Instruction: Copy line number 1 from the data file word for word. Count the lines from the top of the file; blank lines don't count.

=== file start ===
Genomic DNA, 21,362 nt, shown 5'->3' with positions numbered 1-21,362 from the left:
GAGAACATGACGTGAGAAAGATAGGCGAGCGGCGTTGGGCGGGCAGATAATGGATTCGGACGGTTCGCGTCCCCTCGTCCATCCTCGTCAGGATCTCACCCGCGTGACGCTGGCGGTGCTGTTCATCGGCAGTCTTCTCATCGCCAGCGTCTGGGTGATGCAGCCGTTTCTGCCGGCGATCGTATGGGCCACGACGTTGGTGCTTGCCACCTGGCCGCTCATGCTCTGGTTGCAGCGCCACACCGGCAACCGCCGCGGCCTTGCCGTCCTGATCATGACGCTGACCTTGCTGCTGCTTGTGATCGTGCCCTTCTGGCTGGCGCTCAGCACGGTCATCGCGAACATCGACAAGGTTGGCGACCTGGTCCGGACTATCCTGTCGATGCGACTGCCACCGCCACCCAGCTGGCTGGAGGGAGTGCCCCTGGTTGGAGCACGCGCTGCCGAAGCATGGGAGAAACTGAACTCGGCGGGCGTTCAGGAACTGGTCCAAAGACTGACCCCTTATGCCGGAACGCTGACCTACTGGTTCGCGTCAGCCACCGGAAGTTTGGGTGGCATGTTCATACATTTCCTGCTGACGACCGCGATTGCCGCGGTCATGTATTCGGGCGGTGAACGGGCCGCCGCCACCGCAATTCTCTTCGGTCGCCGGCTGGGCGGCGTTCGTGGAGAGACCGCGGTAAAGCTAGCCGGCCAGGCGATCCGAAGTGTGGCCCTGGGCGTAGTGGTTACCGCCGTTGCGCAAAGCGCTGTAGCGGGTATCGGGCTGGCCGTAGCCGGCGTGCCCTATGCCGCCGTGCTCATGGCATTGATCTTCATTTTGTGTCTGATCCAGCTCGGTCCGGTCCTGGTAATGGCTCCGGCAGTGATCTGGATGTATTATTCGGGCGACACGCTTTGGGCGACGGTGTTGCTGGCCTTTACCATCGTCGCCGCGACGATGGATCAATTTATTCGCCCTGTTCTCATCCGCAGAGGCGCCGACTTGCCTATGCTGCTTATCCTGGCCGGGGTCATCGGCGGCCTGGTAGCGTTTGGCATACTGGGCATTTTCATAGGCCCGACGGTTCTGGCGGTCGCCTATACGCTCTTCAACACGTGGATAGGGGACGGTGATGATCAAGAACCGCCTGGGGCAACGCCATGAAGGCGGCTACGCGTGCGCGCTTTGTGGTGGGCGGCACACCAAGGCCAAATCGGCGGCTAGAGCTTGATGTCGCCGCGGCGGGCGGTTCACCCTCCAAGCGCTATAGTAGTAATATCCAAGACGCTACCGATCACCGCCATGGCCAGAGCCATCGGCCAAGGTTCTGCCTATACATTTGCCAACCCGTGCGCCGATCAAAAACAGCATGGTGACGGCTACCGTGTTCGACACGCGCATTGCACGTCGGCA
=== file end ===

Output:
Genomic DNA, 21,362 nt, shown 5'->3' with positions numbered 1-21,362 from the left: